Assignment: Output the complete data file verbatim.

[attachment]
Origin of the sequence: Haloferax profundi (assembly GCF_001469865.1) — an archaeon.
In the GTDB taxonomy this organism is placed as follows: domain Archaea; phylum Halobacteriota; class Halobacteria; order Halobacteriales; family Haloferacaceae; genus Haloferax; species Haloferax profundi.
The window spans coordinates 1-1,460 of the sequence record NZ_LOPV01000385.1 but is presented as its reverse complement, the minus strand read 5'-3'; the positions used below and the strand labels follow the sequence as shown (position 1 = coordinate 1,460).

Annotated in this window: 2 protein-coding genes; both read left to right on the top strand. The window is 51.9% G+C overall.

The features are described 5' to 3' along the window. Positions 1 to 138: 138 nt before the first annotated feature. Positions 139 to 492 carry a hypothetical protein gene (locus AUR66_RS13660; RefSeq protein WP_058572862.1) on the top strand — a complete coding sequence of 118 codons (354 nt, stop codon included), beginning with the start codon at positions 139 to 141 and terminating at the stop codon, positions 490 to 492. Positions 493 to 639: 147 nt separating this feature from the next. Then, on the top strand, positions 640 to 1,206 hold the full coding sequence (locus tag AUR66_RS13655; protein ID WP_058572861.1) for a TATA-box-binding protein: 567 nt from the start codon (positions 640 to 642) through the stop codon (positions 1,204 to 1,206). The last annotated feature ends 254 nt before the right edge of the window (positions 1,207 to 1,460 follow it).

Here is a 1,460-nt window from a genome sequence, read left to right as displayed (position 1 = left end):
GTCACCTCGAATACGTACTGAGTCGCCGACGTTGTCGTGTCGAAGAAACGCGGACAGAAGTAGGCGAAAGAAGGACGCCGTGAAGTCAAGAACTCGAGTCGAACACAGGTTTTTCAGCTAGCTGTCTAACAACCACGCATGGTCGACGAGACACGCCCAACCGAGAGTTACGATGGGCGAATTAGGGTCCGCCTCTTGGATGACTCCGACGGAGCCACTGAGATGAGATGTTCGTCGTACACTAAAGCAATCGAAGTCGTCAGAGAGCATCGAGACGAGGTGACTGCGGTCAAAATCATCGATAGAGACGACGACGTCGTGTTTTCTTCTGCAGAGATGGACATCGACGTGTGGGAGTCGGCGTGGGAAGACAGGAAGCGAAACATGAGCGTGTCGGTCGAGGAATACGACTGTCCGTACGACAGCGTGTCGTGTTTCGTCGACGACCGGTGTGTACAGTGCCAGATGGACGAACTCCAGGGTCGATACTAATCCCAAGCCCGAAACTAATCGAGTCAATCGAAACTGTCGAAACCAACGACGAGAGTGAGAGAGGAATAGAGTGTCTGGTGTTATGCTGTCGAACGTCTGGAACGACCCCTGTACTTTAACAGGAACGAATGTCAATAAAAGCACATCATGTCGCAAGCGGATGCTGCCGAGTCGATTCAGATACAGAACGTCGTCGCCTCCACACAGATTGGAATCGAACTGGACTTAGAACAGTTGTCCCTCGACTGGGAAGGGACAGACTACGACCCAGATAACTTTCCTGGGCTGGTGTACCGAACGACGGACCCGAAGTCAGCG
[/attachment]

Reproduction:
Origin of the sequence: Haloferax profundi (assembly GCF_001469865.1) — an archaeon.
In the GTDB taxonomy this organism is placed as follows: domain Archaea; phylum Halobacteriota; class Halobacteria; order Halobacteriales; family Haloferacaceae; genus Haloferax; species Haloferax profundi.
The window spans coordinates 1-1,460 of the sequence record NZ_LOPV01000385.1 but is presented as its reverse complement, the minus strand read 5'-3'; the positions used below and the strand labels follow the sequence as shown (position 1 = coordinate 1,460).

Annotated in this window: 2 protein-coding genes; both read left to right on the top strand. The window is 51.9% G+C overall.

The features are described 5' to 3' along the window. Positions 1 to 138: 138 nt before the first annotated feature. Positions 139 to 492 carry a hypothetical protein gene (locus AUR66_RS13660; RefSeq protein WP_058572862.1) on the top strand — a complete coding sequence of 118 codons (354 nt, stop codon included), beginning with the start codon at positions 139 to 141 and terminating at the stop codon, positions 490 to 492. Positions 493 to 639: 147 nt separating this feature from the next. Then, on the top strand, positions 640 to 1,206 hold the full coding sequence (locus tag AUR66_RS13655; protein ID WP_058572861.1) for a TATA-box-binding protein: 567 nt from the start codon (positions 640 to 642) through the stop codon (positions 1,204 to 1,206). The last annotated feature ends 254 nt before the right edge of the window (positions 1,207 to 1,460 follow it).

Here is a 1,460-nt window from a genome sequence, read left to right as displayed (position 1 = left end):
GTCACCTCGAATACGTACTGAGTCGCCGACGTTGTCGTGTCGAAGAAACGCGGACAGAAGTAGGCGAAAGAAGGACGCCGTGAAGTCAAGAACTCGAGTCGAACACAGGTTTTTCAGCTAGCTGTCTAACAACCACGCATGGTCGACGAGACACGCCCAACCGAGAGTTACGATGGGCGAATTAGGGTCCGCCTCTTGGATGACTCCGACGGAGCCACTGAGATGAGATGTTCGTCGTACACTAAAGCAATCGAAGTCGTCAGAGAGCATCGAGACGAGGTGACTGCGGTCAAAATCATCGATAGAGACGACGACGTCGTGTTTTCTTCTGCAGAGATGGACATCGACGTGTGGGAGTCGGCGTGGGAAGACAGGAAGCGAAACATGAGCGTGTCGGTCGAGGAATACGACTGTCCGTACGACAGCGTGTCGTGTTTCGTCGACGACCGGTGTGTACAGTGCCAGATGGACGAACTCCAGGGTCGATACTAATCCCAAGCCCGAAACTAATCGAGTCAATCGAAACTGTCGAAACCAACGACGAGAGTGAGAGAGGAATAGAGTGTCTGGTGTTATGCTGTCGAACGTCTGGAACGACCCCTGTACTTTAACAGGAACGAATGTCAATAAAAGCACATCATGTCGCAAGCGGATGCTGCCGAGTCGATTCAGATACAGAACGTCGTCGCCTCCACACAGATTGGAATCGAACTGGACTTAGAACAGTTGTCCCTCGACTGGGAAGGGACAGACTACGACCCAGATAACTTTCCTGGGCTGGTGTACCGAACGACGGACCCGAAGTCAGCG